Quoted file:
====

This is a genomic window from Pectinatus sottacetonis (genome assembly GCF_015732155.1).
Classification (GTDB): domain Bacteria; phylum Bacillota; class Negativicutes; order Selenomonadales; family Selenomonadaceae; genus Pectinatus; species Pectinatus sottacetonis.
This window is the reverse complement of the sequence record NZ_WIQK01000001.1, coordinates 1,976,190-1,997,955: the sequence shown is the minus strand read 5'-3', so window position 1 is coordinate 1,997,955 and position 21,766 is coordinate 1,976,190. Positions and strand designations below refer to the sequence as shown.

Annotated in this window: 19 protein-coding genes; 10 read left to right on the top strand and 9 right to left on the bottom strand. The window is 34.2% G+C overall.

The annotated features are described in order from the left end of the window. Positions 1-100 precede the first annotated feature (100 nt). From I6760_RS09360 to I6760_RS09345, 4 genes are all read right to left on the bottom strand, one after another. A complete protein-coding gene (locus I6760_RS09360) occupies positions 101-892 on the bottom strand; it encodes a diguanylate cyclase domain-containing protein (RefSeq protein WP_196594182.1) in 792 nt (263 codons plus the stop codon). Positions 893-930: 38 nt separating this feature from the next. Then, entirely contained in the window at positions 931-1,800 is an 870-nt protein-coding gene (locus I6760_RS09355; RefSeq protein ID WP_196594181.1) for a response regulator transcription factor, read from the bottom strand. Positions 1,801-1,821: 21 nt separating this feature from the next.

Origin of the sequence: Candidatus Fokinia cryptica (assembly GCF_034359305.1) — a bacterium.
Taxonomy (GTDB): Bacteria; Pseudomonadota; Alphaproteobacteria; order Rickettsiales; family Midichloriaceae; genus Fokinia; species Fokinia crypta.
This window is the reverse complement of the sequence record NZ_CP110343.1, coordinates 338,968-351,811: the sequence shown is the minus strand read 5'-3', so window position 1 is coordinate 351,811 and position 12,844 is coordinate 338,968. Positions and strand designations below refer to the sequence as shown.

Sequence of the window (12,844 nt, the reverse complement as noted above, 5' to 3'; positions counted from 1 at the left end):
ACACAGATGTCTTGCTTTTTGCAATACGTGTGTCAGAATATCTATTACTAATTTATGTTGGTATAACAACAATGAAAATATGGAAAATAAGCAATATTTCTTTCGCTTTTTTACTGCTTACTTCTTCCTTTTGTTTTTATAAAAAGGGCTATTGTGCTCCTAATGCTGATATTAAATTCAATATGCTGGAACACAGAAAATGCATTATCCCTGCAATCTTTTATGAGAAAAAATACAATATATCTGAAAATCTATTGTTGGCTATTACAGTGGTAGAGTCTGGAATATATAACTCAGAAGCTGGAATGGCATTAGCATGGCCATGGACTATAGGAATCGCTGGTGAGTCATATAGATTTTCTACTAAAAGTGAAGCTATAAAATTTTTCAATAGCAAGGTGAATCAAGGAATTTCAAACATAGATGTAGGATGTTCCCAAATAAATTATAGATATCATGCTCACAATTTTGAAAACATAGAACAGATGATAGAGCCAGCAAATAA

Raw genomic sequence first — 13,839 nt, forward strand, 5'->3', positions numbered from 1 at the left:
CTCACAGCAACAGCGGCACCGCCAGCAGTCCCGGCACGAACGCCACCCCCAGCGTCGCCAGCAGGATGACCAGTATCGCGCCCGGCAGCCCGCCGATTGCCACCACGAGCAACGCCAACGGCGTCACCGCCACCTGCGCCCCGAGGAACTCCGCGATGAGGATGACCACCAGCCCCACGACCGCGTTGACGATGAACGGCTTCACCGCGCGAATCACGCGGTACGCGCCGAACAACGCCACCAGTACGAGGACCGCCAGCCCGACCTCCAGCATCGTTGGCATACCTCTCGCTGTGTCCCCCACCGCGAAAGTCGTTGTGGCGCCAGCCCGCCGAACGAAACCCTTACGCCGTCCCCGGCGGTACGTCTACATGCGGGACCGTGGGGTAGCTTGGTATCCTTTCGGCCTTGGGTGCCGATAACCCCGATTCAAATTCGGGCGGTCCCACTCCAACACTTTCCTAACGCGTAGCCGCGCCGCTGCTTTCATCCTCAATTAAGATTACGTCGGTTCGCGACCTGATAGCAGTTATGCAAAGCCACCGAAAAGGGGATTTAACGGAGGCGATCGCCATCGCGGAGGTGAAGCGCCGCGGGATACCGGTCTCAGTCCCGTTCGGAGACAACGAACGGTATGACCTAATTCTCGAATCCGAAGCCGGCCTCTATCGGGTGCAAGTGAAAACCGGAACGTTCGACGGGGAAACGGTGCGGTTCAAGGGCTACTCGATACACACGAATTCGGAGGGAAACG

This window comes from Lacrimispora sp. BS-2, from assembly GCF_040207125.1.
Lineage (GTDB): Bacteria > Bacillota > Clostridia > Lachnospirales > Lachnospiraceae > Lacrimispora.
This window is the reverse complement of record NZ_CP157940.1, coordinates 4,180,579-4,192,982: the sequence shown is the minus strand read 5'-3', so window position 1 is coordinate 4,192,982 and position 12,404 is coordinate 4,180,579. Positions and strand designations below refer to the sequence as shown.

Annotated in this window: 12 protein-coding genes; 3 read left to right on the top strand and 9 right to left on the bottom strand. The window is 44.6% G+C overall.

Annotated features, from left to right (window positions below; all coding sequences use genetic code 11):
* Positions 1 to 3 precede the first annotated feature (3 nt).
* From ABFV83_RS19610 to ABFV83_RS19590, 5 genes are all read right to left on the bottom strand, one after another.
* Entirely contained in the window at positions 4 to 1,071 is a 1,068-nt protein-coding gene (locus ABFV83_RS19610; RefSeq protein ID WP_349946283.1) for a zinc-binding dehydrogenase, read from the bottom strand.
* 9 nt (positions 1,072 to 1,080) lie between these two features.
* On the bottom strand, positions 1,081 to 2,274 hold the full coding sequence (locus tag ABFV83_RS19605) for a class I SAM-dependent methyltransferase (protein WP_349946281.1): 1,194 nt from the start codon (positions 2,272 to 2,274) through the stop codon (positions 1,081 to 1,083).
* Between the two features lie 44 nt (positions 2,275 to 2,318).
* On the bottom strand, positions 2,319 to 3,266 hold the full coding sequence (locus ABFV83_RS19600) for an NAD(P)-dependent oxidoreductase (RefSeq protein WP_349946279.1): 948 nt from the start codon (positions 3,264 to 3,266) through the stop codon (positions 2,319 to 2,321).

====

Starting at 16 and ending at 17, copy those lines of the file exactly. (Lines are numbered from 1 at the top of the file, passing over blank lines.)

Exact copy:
Annotated in this window: 12 protein-coding genes; 3 read left to right on the top strand and 9 right to left on the bottom strand. The window is 44.6% G+C overall.

Annotated features, from left to right (window positions below; all coding sequences use genetic code 11):